I went to the vice-chancellor and I told him the whole thing. I said, “This is sheer dishonesty, because first he criticized those who have really written books. And seeing his attitude – that he criticizes everybody, I suspected that he had not read them, but was just trying to show that he is so well-read, so wise, so intelligent. So I tried a few fictitious names and he criticized them also. He said: ‘There is nothing in those books. Those writers know nothing.’” And I said, “Those writers don’t exist. Those books don’t exist!”
The vice-chancellor said, “This is strange. I used to think that man was a responsible man.”
I said, “Call him in sometime, and I will drop in casually, by the way.” I wrote down three or four names of books which don’t exist, have never existed and will never exist, with writers who are just fictitious. I gave those names to the vice-chancellor and I told him, “I will come when he is here and we will talk, and just by the way you bring up these names and see what his reaction is.”
And he brought up those names and the professor immediately said, “Don’t waste time. Those are all ordinary, mediocre writers, and the books they have written have nothing original in them.”
The vice-chancellor could not believe his eyes. He said, “Do you know that these four books do not exist at all? Neither have these four men ever existed. Why are you criticizing them?”
And before the vice-chancellor, he became afraid. He said, “Never existed? How did I get the idea that…”
I said, “Don’t try to befool anybody, because I have been asking you about other books which have not existed. This was only proof. I wanted to show the vice-chancellor that a professor should at least be sincere enough to acknowledge that he has not read a particular book.”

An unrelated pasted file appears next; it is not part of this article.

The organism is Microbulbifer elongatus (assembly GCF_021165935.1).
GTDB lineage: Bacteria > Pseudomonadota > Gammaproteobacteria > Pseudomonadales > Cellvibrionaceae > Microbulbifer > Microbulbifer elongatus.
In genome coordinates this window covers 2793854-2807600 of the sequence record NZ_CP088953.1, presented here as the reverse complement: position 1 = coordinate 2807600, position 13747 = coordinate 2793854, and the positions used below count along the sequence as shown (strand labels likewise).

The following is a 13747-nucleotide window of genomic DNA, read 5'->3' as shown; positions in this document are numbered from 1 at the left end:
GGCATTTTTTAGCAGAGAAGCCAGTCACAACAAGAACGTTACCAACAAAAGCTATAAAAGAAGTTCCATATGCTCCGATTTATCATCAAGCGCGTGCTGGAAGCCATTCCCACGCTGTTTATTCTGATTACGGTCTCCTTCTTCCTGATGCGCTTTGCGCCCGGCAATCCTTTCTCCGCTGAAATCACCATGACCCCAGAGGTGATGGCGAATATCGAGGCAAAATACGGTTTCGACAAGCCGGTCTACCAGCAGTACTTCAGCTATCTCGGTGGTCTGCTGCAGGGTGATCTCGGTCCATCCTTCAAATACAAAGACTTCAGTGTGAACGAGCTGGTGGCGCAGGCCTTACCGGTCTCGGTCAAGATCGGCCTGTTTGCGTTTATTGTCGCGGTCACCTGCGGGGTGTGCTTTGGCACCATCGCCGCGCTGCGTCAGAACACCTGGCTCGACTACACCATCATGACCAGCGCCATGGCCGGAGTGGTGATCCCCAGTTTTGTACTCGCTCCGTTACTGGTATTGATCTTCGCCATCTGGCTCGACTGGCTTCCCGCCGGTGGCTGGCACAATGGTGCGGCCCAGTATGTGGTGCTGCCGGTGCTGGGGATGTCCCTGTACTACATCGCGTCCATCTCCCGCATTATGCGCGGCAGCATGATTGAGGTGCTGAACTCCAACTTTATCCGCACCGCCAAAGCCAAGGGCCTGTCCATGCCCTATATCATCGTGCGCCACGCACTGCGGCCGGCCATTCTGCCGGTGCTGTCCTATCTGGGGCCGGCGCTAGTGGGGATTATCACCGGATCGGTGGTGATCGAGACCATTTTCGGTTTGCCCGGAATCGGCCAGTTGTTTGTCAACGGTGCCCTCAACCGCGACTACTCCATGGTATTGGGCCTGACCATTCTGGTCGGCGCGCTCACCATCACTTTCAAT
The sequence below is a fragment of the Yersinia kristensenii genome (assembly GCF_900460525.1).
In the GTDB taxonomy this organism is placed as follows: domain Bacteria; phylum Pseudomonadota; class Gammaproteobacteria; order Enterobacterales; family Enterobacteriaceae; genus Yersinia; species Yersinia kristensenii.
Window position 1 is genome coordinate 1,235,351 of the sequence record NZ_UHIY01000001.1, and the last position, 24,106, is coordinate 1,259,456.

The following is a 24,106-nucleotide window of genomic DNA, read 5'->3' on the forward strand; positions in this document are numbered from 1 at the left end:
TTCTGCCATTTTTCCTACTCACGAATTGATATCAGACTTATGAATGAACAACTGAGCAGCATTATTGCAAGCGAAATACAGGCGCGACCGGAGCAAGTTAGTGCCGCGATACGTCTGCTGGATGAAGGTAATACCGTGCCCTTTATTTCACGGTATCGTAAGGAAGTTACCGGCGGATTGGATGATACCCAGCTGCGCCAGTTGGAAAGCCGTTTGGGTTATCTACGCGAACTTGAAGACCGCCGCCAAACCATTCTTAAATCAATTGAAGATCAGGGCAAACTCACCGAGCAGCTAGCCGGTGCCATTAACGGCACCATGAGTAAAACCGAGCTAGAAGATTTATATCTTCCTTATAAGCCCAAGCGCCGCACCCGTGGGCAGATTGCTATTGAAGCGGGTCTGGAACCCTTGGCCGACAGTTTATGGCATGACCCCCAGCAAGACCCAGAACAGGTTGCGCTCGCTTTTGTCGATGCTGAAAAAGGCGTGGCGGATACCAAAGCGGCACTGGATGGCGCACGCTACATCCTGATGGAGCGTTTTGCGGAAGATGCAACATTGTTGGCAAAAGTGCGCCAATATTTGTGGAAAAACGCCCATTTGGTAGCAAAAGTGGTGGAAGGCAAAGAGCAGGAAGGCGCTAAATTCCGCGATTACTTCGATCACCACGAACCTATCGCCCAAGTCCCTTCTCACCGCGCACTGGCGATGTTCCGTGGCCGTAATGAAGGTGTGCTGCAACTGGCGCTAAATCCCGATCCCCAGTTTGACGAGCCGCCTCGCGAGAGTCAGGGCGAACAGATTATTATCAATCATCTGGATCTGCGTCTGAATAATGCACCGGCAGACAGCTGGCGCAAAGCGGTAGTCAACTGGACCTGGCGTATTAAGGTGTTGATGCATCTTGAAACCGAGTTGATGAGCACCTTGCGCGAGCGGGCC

I said to the vice-chancellor, “What kind of respect does this man want from us? My feeling is that he has not read anything; he has simply read Turgenev’s story, The Fool.”
I had brought the book, and I read the story to the vice-chancellor. And I said, “This man is the idiot from this story. You should make him alert that if it happens again in the class, we are going to boycott him completely. Either he will have to find the book and prove…he never even goes to the library!”
I had looked into all the records before I went to the vice-chancellor. The professor had never been to the library. Under his name – and he had been in the university for ten years – not a single book was issued. And this man was ready to criticize anybody.
I said, “A wise man, an intelligent man is always humble.”
Your question about why we are so ready to criticize, to complain is very simple. The psychology behind it is that this is the simplest way, the cheapest way to prove that you are somebody special, that you know more. But in fact you are simply proving that you are the idiot of Turgenev and nobody else.